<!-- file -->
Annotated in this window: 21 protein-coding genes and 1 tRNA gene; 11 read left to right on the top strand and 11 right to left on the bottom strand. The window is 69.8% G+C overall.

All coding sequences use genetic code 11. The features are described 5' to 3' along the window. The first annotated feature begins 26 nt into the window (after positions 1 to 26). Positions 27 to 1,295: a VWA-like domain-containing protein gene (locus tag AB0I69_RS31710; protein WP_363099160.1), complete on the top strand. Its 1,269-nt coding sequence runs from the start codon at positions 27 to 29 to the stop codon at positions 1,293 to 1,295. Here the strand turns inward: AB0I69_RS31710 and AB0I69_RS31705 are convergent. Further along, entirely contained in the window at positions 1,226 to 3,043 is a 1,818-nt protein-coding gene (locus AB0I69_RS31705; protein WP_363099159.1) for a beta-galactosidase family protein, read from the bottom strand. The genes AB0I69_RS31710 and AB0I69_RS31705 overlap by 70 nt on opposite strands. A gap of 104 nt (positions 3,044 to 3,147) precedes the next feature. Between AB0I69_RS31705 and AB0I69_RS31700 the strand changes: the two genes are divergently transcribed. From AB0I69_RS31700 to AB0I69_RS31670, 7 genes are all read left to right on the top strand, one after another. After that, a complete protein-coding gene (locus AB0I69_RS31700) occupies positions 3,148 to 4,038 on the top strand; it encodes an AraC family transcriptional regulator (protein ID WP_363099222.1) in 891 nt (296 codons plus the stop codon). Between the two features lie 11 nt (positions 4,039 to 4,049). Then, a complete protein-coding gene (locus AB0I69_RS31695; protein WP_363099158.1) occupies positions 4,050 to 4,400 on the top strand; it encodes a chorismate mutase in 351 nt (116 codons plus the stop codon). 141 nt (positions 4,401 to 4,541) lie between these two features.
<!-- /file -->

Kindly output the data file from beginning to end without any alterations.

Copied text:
Annotated in this window: 21 protein-coding genes and 1 tRNA gene; 11 read left to right on the top strand and 11 right to left on the bottom strand. The window is 69.8% G+C overall.

All coding sequences use genetic code 11. The features are described 5' to 3' along the window. The first annotated feature begins 26 nt into the window (after positions 1 to 26). Positions 27 to 1,295: a VWA-like domain-containing protein gene (locus tag AB0I69_RS31710; protein WP_363099160.1), complete on the top strand. Its 1,269-nt coding sequence runs from the start codon at positions 27 to 29 to the stop codon at positions 1,293 to 1,295. Here the strand turns inward: AB0I69_RS31710 and AB0I69_RS31705 are convergent. Further along, entirely contained in the window at positions 1,226 to 3,043 is a 1,818-nt protein-coding gene (locus AB0I69_RS31705; protein WP_363099159.1) for a beta-galactosidase family protein, read from the bottom strand. The genes AB0I69_RS31710 and AB0I69_RS31705 overlap by 70 nt on opposite strands. A gap of 104 nt (positions 3,044 to 3,147) precedes the next feature. Between AB0I69_RS31705 and AB0I69_RS31700 the strand changes: the two genes are divergently transcribed. From AB0I69_RS31700 to AB0I69_RS31670, 7 genes are all read left to right on the top strand, one after another. After that, a complete protein-coding gene (locus AB0I69_RS31700) occupies positions 3,148 to 4,038 on the top strand; it encodes an AraC family transcriptional regulator (protein ID WP_363099222.1) in 891 nt (296 codons plus the stop codon). Between the two features lie 11 nt (positions 4,039 to 4,049). Then, a complete protein-coding gene (locus AB0I69_RS31695; protein WP_363099158.1) occupies positions 4,050 to 4,400 on the top strand; it encodes a chorismate mutase in 351 nt (116 codons plus the stop codon). 141 nt (positions 4,401 to 4,541) lie between these two features.